I have found that watching snippets of film increases engagement in pupils and encourages their creativity as well as boosting attainment in reading and writing. It particularly helps those who struggle with longer texts and vocabulary. Certainly with Shakespeare much of the language is hard yet the stories are so exciting. Breaking into a pupil’s psyche that this is going to be a good story and worth their emotional and time input is so important. It helps visualise stories – allowing for comprehension skills associated with reading. I know that for many the love of reading is the ability to let your imagination run wild and to see it for yourself – but this isn’t the experience for many particularly in today’s age. If we can use film to stimulate an interest in reading, particularly among boys, then so much the better.

 

Teachers can also explore the similarities and contrasts between text and film. By creating a storyboard of a film you can add a sentence or two to each picture to start to make a story or commentary. It is certainly my experience, and for many other teachers that I know, that using a short film instead of a text as a lesson/topic starter helps boost engagement with stories and themes. It is certainly a motivator, it is entertaining and enjoyable. Pupils are able to interpret in a full visual context and use visual clues to support the written message. Film has the power to make emotional connections for many pupils where texts can fail. This is not to say that texts cannot fulfil this function.

 

Certainly I have heard said that film is a great leveller for those who find books/texts hard or for whom they are not readily available at home. They give pupils more confidence when discussing something they have seen and happier with that medium – ‘Film is a universal language.’ Students who struggle with a text can still join in a discussion about a character or plot. Showing a film for 5-10 minutes every few chapters can inspire and give confidence. Children with severe learning difficulties can relate well to film and students with strong comprehension skills can compare their own images from the text to what they have seen on the screen. They can also fill in the others on the parts the film may not have mentioned and add to all pupils’ understanding – especially of the characters involved.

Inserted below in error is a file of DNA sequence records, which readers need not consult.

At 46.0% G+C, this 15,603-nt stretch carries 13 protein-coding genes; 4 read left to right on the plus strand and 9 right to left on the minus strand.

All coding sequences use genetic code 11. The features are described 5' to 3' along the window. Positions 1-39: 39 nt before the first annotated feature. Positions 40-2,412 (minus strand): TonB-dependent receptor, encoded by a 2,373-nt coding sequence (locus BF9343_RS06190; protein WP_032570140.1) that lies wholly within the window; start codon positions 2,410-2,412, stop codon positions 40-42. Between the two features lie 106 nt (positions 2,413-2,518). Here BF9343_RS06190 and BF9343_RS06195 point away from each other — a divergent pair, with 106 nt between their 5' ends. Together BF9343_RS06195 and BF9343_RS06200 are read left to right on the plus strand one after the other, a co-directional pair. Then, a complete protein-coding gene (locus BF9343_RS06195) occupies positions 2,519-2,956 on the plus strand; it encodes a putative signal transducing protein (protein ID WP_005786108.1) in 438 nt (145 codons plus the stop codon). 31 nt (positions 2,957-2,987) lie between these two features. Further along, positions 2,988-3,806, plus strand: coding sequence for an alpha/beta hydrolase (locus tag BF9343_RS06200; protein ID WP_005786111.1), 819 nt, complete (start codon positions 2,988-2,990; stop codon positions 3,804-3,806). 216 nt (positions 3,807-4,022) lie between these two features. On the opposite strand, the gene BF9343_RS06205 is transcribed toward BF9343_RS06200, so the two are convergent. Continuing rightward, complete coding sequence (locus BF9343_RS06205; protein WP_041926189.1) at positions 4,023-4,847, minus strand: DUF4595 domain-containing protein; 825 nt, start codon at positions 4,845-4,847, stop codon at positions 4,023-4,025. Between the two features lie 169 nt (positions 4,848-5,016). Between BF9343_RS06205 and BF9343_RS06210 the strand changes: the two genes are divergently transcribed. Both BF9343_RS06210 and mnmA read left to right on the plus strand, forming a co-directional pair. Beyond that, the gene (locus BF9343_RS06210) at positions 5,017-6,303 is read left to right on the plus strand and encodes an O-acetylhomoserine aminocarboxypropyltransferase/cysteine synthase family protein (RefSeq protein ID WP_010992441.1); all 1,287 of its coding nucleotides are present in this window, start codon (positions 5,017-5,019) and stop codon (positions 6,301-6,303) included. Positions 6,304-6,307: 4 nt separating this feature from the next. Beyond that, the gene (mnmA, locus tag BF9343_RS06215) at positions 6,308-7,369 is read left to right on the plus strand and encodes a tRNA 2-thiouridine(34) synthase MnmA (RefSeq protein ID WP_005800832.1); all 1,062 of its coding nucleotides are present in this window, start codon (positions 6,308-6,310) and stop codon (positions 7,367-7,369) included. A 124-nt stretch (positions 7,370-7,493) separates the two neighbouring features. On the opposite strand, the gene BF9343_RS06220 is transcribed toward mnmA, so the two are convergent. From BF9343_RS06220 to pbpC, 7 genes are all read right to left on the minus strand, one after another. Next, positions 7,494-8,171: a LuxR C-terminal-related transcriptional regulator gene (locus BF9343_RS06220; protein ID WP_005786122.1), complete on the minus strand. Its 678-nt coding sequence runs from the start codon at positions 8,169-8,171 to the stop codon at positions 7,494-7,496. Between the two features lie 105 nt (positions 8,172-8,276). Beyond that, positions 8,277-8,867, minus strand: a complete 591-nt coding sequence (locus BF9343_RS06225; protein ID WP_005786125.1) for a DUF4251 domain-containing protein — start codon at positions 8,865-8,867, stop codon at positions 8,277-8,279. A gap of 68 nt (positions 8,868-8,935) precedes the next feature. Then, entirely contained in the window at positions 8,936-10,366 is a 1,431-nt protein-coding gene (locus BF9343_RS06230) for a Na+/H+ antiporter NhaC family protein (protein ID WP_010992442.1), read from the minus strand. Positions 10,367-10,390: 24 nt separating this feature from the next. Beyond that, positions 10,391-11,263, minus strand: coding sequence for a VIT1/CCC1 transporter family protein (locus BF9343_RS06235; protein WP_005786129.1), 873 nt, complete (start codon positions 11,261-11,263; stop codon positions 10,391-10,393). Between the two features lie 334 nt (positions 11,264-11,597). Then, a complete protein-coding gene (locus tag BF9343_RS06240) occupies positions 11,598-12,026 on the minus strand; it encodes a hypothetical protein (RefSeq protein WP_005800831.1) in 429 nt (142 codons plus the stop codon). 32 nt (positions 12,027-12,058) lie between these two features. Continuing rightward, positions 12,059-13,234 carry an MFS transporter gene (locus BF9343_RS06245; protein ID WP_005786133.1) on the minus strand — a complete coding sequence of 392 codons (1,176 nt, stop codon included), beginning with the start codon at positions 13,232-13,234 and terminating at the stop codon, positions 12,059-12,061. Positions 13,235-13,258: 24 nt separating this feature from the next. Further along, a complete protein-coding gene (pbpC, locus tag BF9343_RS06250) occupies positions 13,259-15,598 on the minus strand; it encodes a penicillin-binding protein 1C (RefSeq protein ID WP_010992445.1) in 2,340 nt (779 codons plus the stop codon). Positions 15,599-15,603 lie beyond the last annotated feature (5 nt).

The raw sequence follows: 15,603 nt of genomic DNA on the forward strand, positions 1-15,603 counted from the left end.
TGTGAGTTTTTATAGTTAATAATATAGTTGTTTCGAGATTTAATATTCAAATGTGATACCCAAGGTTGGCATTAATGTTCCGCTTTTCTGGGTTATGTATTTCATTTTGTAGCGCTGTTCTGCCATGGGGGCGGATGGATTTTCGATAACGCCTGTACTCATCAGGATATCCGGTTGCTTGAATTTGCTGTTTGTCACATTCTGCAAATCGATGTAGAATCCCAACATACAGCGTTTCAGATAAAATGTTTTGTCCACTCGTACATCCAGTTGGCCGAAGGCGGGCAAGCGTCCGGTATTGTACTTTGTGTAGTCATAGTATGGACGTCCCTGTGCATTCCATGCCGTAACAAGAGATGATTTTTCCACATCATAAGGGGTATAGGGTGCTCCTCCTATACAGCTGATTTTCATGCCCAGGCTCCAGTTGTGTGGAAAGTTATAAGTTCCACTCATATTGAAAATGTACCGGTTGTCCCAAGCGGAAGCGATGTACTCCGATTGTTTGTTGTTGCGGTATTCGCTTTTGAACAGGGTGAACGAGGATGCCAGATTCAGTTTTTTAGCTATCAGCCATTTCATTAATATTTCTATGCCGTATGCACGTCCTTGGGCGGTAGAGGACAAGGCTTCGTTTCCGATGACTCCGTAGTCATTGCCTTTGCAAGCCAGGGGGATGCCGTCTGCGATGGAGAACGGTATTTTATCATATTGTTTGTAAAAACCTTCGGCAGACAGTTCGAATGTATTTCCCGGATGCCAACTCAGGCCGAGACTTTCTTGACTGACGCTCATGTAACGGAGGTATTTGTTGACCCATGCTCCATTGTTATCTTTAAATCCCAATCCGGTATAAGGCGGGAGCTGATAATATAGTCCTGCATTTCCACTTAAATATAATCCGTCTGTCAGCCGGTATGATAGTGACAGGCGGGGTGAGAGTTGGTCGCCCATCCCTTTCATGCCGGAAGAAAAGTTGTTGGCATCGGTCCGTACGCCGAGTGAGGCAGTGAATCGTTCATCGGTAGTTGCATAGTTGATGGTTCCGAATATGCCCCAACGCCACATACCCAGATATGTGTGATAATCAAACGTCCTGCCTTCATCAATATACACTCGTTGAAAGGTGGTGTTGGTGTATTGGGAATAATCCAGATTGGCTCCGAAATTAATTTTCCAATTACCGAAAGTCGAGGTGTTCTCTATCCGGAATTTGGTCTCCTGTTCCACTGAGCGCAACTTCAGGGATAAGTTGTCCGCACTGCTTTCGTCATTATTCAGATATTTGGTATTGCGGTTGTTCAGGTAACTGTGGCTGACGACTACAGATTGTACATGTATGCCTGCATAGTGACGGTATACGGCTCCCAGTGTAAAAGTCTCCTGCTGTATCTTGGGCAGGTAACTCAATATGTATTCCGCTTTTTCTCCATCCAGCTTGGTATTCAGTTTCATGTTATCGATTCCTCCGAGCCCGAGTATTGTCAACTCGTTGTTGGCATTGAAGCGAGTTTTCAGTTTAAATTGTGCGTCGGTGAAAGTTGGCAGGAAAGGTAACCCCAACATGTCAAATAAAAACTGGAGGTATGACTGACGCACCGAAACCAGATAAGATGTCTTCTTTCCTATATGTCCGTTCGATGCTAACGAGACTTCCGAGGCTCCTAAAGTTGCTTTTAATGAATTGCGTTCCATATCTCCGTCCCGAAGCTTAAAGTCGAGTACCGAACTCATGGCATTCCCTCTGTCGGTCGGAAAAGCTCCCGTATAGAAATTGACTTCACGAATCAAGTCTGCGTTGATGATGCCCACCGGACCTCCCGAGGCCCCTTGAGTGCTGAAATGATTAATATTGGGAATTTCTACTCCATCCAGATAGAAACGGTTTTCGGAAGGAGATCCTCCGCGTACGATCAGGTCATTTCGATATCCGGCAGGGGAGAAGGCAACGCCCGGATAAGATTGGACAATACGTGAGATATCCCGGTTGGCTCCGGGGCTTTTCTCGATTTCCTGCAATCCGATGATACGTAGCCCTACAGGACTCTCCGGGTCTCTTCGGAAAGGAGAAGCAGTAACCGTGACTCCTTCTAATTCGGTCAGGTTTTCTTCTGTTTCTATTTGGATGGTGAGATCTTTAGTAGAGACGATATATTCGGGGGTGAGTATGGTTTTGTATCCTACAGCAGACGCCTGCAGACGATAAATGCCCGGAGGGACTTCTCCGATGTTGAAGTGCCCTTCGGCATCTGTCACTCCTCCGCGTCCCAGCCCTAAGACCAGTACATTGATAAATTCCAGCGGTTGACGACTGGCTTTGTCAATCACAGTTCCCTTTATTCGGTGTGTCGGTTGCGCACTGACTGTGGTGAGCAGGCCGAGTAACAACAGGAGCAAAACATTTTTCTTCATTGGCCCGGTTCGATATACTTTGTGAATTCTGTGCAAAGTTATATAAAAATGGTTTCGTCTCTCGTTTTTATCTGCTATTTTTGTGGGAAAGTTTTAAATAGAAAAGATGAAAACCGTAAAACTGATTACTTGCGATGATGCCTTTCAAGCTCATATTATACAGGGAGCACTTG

Showing a film at the start can also be fun when asking pupils to give their predictions and then to see if their ideas play out. Higher level thinking again. Pupils are investing in their reading and feel they have an ownership of a book/topic as well as a way in.

 

We, my mentee and I, had fun in planning lessons using film. Not over-using it but using it to stimulate engagement and interest as well as help them in written tasks. As the year wore on he had got the balance right. Short, sharp, focused clips have, in practice, helped students in their written work by using a variety of written exercises. Film lends itself to higher level thinking – analysing, making connections, creating their own short films based on what they have seen and read, understanding and using information in them to supporting their work and justify their opinions.

 

I’m sure the Prince of Egypt inspired the class I was watching. It’s a great film. Whether higher level thinking and helping literacy was at the forefront of my colleague’s mind only he will be able to tell us. In its right context it is one of the most valuable resources we have with companies making clips specially to coincide with the National Curriculum in a variety of media. It is certainly a medium that our current pupils are very confident and comfortable with and 5-10 minutes fits in perfectly with their modus operandi of ‘clip watching’.

 

A free trial of 60 Second Histories film and teaching resource is available at www.squaducation.com

 

Written by Robert Lloyd Williams 
Educational Consultant at Mind.World